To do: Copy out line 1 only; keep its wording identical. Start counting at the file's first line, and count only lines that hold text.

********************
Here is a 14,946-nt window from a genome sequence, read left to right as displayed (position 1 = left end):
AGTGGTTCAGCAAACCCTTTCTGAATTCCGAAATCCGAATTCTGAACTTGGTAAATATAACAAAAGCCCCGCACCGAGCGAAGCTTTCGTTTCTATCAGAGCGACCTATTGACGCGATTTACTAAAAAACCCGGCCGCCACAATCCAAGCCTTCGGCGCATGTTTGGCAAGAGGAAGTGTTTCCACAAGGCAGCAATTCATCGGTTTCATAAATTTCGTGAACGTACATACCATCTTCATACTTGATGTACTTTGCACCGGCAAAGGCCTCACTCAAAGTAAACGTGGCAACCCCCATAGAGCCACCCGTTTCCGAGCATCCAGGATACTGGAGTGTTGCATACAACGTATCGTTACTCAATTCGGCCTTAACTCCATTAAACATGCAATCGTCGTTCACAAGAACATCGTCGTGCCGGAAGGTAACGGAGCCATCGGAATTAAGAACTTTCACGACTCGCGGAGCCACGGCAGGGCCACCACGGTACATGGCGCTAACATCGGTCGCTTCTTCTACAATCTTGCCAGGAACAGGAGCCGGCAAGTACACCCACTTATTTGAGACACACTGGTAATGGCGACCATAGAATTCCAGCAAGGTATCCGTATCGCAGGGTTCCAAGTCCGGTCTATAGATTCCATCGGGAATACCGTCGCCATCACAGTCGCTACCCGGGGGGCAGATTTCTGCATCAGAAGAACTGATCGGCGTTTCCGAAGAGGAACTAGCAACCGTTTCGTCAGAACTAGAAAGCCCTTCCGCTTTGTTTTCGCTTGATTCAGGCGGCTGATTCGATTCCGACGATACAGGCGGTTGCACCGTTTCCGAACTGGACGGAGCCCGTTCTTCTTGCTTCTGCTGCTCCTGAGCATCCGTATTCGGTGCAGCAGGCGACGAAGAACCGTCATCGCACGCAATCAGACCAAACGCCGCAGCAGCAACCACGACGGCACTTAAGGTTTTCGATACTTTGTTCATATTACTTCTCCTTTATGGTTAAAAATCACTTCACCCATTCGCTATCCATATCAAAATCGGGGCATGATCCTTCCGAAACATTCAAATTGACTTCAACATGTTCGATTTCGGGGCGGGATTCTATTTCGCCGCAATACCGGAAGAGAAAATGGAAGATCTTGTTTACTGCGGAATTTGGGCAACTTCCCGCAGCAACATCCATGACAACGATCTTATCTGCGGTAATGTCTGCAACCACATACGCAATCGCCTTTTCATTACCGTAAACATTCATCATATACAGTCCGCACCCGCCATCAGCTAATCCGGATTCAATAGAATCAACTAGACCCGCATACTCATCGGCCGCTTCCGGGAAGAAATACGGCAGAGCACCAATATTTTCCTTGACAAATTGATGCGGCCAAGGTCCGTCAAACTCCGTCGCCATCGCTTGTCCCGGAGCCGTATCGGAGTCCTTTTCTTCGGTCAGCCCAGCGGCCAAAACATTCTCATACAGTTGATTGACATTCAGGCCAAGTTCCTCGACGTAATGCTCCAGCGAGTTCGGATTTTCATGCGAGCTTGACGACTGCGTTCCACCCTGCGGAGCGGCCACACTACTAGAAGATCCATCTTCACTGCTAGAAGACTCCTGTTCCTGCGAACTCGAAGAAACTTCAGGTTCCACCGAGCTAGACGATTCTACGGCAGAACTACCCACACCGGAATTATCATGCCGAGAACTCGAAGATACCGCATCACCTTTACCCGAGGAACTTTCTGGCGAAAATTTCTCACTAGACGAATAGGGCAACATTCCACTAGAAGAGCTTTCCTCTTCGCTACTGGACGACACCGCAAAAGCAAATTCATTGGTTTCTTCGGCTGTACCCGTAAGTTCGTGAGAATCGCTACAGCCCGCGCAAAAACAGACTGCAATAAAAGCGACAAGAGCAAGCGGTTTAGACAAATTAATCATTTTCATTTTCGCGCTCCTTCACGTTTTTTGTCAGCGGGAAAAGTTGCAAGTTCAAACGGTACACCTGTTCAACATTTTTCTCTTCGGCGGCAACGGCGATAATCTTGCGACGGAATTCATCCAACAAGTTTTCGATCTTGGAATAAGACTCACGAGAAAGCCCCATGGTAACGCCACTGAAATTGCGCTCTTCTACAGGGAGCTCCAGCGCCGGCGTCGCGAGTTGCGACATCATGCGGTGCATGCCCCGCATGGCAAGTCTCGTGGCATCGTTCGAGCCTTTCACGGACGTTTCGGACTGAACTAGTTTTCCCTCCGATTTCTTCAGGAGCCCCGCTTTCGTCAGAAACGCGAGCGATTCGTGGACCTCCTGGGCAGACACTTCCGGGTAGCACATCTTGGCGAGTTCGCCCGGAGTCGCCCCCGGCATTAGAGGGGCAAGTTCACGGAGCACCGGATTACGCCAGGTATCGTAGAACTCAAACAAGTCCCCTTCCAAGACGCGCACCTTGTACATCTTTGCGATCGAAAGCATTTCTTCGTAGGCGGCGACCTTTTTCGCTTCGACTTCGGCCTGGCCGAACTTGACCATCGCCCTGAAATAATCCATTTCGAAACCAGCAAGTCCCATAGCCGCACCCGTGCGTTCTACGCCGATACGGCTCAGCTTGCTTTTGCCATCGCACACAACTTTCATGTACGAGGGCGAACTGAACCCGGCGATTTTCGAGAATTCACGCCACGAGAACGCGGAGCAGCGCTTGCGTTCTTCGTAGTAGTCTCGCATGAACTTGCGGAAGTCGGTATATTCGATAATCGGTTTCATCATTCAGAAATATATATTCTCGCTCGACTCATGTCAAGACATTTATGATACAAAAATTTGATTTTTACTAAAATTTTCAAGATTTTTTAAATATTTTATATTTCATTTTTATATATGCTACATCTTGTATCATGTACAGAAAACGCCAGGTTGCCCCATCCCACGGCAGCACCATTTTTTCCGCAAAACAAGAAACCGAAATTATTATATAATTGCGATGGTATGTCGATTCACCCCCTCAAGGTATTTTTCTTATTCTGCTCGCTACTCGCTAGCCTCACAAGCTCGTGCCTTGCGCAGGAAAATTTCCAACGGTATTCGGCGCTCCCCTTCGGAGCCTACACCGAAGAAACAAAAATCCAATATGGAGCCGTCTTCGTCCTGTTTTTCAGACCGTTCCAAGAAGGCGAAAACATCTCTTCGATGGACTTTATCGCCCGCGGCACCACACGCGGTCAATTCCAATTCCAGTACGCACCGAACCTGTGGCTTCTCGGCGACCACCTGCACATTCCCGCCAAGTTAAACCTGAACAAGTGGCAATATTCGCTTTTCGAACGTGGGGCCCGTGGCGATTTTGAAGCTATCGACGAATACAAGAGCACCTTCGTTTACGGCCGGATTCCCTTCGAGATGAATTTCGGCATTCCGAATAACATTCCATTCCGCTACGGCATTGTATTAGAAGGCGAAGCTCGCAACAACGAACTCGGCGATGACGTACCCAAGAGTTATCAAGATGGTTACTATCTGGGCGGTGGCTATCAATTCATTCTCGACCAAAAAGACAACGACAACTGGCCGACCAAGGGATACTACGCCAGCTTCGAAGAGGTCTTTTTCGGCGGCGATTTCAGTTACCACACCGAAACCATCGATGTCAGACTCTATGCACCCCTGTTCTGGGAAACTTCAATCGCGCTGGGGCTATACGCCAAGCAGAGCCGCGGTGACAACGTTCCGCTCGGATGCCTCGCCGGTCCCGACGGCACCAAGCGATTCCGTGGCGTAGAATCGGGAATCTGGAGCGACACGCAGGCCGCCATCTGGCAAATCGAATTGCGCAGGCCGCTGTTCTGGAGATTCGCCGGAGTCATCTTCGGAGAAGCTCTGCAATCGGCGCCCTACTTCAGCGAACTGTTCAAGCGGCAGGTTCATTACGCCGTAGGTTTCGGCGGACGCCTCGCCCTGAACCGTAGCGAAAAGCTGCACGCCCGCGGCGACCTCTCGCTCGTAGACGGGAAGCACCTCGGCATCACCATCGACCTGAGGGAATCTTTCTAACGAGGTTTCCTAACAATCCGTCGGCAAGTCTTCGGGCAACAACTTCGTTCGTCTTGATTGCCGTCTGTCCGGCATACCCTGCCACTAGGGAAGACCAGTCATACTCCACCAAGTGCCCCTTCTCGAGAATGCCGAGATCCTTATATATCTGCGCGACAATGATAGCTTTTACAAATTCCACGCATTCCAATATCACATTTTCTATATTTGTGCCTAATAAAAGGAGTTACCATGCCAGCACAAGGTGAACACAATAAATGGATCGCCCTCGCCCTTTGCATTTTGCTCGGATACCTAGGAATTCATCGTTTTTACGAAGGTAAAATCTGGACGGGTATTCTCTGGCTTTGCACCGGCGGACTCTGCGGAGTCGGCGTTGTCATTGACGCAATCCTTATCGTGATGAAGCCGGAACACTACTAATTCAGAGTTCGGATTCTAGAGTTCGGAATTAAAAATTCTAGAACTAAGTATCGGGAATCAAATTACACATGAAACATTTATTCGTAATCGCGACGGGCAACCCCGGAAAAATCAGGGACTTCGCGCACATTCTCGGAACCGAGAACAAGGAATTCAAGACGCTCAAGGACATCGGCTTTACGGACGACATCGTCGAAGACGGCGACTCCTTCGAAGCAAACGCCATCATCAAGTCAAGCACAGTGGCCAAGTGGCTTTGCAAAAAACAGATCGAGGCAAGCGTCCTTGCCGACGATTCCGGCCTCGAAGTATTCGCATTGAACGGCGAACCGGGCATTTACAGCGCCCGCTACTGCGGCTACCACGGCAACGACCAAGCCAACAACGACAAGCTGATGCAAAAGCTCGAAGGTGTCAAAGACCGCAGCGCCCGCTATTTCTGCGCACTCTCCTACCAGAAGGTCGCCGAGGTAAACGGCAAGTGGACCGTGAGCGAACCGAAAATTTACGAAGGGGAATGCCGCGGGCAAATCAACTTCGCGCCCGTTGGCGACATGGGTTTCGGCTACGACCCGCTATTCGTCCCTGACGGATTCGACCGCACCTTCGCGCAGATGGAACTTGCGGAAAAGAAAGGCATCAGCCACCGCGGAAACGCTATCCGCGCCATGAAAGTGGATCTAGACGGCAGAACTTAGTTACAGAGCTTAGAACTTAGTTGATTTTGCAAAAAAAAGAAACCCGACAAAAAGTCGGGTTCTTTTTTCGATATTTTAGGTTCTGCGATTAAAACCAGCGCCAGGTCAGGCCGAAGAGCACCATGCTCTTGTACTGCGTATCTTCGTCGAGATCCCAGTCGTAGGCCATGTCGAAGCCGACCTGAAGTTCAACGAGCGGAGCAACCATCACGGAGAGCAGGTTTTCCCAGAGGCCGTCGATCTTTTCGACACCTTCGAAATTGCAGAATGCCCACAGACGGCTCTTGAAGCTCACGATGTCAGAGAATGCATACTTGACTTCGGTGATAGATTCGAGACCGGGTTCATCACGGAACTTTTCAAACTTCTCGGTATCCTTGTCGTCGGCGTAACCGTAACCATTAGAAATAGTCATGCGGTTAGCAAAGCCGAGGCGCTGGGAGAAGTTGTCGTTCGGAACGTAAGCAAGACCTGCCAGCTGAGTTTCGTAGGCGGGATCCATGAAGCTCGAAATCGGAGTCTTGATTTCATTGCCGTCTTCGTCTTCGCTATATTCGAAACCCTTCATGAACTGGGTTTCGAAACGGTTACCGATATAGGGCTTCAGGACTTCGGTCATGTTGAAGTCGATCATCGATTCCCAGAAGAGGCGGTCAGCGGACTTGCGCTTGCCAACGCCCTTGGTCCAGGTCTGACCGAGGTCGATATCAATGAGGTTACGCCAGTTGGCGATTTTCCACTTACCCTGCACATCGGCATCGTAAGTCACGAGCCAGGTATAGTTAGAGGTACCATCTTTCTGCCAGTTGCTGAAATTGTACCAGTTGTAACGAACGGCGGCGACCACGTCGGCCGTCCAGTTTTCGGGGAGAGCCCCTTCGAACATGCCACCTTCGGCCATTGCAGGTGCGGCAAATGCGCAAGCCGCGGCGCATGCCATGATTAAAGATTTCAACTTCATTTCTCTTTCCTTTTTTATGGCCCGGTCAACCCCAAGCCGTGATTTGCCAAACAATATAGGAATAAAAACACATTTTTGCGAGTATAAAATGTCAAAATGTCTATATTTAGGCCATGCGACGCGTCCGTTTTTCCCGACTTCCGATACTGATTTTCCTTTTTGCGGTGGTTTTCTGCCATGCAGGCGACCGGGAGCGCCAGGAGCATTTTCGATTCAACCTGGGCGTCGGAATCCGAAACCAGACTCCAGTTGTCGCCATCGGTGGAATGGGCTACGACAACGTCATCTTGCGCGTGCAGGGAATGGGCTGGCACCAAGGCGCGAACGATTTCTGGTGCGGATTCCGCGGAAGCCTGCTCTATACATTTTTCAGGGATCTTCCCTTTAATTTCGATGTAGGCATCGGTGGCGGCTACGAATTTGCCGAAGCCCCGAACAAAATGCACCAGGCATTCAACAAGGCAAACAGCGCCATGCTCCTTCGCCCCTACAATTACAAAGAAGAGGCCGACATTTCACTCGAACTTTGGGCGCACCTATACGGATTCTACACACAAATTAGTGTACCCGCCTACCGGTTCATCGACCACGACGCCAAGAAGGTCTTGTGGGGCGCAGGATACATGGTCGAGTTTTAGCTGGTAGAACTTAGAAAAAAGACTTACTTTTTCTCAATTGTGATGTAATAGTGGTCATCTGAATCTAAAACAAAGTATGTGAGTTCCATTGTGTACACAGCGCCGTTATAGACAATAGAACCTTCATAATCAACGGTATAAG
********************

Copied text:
Here is a 14,946-nt window from a genome sequence, read left to right as displayed (position 1 = left end):